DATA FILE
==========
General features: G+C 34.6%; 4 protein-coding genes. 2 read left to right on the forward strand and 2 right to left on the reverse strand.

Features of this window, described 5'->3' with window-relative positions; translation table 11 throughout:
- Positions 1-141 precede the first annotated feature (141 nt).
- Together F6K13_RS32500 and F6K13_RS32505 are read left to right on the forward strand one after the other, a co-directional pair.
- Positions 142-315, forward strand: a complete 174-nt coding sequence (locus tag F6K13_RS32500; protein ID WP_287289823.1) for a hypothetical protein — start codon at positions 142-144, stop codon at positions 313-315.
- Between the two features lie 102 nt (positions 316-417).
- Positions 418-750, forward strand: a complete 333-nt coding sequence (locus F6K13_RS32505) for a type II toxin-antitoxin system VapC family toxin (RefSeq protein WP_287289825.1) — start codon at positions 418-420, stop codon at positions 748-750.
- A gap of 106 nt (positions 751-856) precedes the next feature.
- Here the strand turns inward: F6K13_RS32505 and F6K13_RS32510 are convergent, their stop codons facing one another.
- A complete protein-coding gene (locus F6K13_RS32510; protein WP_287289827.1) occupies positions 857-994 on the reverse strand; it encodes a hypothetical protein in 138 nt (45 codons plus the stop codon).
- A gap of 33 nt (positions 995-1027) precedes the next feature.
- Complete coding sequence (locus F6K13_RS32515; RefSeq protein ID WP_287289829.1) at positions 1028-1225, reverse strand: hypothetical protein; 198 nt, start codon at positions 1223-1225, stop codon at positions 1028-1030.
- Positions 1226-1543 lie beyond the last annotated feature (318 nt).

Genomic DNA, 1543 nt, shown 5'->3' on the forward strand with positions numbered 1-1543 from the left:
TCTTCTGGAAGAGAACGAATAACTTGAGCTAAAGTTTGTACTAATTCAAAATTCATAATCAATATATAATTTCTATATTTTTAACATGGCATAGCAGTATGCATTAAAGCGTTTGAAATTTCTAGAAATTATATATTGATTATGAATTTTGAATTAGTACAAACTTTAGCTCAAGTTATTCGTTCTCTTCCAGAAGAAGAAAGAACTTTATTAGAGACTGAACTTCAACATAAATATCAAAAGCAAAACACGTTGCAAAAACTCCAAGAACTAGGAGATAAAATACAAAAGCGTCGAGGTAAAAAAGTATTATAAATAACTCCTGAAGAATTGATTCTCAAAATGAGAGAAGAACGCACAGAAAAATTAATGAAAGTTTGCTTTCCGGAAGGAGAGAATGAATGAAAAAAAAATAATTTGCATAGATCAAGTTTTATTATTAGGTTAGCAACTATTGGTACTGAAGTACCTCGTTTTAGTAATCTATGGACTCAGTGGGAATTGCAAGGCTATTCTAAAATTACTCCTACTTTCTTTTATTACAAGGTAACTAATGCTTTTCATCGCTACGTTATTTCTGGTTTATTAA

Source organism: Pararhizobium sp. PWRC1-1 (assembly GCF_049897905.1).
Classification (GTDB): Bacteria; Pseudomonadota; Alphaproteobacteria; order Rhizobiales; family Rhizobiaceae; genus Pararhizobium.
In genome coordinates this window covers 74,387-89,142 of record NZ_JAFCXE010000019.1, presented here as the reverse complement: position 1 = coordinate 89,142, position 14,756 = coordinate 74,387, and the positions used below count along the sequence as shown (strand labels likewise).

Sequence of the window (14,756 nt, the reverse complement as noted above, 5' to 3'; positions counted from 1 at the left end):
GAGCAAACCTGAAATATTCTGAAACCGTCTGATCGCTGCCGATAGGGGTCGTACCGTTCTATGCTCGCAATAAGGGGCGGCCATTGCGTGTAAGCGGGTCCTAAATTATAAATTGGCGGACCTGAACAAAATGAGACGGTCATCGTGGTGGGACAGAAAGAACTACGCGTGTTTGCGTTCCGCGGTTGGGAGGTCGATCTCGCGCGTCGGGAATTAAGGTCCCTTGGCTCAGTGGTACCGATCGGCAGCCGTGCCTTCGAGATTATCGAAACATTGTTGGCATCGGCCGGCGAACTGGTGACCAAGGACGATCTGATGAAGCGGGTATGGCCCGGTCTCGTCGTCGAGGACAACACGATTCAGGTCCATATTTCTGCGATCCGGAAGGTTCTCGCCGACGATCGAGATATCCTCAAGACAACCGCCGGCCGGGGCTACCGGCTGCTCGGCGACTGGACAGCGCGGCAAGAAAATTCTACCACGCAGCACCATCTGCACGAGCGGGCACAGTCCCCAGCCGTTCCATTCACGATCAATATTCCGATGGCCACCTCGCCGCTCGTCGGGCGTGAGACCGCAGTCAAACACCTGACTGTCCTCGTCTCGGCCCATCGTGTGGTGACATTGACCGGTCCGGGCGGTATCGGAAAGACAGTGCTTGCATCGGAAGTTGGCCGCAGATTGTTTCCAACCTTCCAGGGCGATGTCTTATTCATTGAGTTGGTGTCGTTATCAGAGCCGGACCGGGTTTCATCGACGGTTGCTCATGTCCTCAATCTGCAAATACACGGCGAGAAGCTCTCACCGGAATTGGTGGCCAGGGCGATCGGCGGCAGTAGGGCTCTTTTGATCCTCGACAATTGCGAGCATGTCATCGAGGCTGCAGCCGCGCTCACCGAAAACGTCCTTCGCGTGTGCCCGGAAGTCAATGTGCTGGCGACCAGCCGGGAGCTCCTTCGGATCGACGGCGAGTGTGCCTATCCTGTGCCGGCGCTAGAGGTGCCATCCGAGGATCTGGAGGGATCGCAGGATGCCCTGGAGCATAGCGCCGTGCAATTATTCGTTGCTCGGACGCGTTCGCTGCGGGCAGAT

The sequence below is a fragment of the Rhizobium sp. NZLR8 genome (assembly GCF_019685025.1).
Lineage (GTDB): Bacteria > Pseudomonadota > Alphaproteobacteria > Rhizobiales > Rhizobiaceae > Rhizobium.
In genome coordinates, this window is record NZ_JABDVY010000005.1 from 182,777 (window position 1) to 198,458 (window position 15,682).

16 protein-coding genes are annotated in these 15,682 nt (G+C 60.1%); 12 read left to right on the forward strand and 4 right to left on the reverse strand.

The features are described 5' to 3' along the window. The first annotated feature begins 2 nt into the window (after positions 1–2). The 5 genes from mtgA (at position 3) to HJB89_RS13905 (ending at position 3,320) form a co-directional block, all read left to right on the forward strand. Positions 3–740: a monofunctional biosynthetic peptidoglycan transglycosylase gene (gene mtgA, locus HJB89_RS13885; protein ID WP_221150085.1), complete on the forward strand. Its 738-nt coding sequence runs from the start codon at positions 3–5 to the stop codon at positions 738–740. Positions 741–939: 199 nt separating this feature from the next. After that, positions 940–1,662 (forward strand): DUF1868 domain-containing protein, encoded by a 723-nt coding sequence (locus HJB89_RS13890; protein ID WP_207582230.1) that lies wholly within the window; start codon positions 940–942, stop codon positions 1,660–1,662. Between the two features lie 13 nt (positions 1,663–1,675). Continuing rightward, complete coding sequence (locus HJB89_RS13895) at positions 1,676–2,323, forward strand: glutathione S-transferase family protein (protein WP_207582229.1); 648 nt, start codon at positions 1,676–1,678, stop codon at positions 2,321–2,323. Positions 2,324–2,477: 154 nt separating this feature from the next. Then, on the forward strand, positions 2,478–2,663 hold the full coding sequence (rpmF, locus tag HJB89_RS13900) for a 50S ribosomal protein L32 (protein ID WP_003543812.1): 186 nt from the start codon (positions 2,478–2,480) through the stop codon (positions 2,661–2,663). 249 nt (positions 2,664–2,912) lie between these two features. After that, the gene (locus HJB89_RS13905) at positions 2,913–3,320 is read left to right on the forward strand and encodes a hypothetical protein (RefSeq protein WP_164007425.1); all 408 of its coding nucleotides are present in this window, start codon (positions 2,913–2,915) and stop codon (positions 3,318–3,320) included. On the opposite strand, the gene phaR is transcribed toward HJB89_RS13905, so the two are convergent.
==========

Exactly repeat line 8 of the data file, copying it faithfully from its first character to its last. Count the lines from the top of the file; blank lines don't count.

- A gap of 106 nt (positions 751-856) precedes the next feature.